• Not all learners are suited to the fast pace of a full-time program. Attention must be paid to learning style as well as to the type of learner enrolled in these programs (i.e., previous acute care experience, amount of experience as an RN, desire to work in a critical care/emergency setting, and the necessity for a supportive environment both at work and at home). In the future, prior learning assessment and recognition of previous experience should be implemented and, for nurses working in the area, time worked during the course should be credited. (An 80/20 approach would allow nurses to use their regular shifts as clinical time; nurses who would normally be preceptors could assume a mentoring role.)

Sustainability and Transferability

The UPEI School of Nursing and RN-PDC are committed to providing the critical care and emergency courses. The partnership with RN-PDC could open doors for nurses to take other courses that are available.

The positive outcomes of this project have been recognized by the employers and by the nurse managers, who support such education. However, full-time removal of nurses from the workplace is an issue, and managers would like to see a part-time program with more recognition of past experience. A part-time program may be better suited for nurses working in the critical care area, but a full-time program would be ideal for nurses new to the field and could be incorporated into the orientation.

In September 2010, the PEI Nurses Union (PEINU), the UPEI, Prince County Hospital, Western Hospital, Queen Elizabeth Hospital, Kings County Hospital, the Association of Registered Nurses of Prince Edward Island (ARNPEI) and the RN-PDC presented a proposal to the PEI Department of Health and Wellness to establish an ongoing, PEI-based critical care and emergency nursing program utilizing 80/20 staffing models and mentorship.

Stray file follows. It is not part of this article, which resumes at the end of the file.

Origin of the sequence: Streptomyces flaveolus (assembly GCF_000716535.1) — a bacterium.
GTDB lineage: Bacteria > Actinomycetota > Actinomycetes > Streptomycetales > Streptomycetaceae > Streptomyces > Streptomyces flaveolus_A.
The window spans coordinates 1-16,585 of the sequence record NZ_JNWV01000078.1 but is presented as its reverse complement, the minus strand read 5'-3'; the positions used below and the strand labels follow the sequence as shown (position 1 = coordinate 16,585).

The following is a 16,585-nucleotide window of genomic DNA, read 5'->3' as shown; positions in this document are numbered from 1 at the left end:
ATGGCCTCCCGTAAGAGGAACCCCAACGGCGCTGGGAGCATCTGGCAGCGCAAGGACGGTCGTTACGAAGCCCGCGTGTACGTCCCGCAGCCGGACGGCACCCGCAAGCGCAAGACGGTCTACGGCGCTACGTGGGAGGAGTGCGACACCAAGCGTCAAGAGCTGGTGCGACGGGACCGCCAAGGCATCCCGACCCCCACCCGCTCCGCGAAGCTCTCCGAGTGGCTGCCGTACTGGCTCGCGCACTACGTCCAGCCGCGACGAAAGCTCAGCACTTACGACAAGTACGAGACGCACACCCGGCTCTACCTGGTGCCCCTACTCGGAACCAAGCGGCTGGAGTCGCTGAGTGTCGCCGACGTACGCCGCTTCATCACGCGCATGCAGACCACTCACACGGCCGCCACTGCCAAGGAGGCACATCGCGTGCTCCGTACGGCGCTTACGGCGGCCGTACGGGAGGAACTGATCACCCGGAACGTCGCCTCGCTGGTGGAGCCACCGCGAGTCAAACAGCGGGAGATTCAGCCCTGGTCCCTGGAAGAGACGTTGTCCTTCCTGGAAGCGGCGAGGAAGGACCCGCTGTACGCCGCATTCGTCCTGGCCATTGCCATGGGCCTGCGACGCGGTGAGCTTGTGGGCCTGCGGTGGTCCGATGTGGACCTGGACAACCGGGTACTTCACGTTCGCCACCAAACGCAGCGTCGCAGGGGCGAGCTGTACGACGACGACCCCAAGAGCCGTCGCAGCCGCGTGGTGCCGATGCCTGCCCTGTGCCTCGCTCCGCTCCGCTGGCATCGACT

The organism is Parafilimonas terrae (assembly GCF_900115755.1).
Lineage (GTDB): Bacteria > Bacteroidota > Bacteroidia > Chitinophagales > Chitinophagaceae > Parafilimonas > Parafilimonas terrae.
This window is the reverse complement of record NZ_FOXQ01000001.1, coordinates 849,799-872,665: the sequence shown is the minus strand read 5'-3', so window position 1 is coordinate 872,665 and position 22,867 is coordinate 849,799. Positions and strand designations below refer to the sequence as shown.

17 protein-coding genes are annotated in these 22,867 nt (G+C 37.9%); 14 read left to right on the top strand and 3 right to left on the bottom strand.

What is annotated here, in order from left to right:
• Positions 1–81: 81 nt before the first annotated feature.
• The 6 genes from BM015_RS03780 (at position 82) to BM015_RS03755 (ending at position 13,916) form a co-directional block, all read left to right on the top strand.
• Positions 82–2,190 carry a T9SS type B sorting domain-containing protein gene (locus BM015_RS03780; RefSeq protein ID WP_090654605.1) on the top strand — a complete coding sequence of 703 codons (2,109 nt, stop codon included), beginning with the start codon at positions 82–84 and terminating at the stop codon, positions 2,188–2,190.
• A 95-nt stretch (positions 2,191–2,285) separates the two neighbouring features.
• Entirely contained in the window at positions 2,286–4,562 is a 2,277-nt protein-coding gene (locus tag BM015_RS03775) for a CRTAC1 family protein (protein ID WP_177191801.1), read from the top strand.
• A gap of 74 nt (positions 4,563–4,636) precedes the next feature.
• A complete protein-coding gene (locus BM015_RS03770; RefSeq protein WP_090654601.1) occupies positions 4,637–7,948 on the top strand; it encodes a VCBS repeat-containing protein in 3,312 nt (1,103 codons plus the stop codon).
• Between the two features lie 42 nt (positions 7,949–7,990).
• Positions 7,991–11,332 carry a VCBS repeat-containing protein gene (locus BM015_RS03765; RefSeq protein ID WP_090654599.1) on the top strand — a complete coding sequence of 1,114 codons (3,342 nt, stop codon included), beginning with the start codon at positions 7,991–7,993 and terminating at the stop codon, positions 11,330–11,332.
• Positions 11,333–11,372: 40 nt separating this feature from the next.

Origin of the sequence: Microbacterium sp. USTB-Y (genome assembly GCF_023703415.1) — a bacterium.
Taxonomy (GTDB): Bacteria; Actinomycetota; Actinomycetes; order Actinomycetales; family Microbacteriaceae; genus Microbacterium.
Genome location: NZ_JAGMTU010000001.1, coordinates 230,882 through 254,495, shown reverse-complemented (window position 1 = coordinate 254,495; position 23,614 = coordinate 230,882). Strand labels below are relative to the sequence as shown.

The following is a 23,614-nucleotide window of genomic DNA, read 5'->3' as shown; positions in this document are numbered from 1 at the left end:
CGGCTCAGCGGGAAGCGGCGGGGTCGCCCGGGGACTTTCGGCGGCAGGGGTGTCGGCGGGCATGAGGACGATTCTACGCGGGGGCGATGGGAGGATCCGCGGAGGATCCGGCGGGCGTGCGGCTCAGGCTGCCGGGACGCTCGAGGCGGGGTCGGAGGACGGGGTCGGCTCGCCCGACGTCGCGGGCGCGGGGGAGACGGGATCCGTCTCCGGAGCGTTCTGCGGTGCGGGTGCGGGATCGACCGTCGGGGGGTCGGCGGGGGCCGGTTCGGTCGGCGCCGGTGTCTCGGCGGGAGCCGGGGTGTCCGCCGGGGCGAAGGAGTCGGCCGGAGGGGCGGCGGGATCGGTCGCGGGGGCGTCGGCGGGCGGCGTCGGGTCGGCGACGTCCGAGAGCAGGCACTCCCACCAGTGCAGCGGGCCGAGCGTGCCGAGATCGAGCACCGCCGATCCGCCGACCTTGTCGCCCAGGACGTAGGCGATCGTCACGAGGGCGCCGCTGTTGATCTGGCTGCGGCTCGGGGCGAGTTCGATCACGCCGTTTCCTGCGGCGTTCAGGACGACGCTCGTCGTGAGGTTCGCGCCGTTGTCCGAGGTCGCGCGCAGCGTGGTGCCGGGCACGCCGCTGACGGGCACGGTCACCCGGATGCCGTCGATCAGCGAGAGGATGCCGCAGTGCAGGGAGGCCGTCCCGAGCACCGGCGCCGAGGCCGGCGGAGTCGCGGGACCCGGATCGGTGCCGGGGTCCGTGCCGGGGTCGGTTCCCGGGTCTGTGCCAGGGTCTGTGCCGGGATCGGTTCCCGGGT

Included in the proposal was a three-year commitment from employers to cover the 20% replacement salary of 12 nurses per year for three years from existing facility nursing budgets. The employers also agreed to be responsible for the identification, screening and selection of program participants and facilitation of preceptor participation. The UPEI School of Nursing committed to provide dedicated classroom, laboratory and office space, as well as infrastructure and part-time administrative support. The RN-PDC agreed to partner with a PEI-based CCENP and offer ongoing preceptor training in the province. The PEINU and ARNPEI identified grants and scholarships that students can access. The proposal was approved, with training to resume in January, 2012.

About the Author

Judith Cotton, RN, Research to Action Project Coordinator, Charlottetown, PE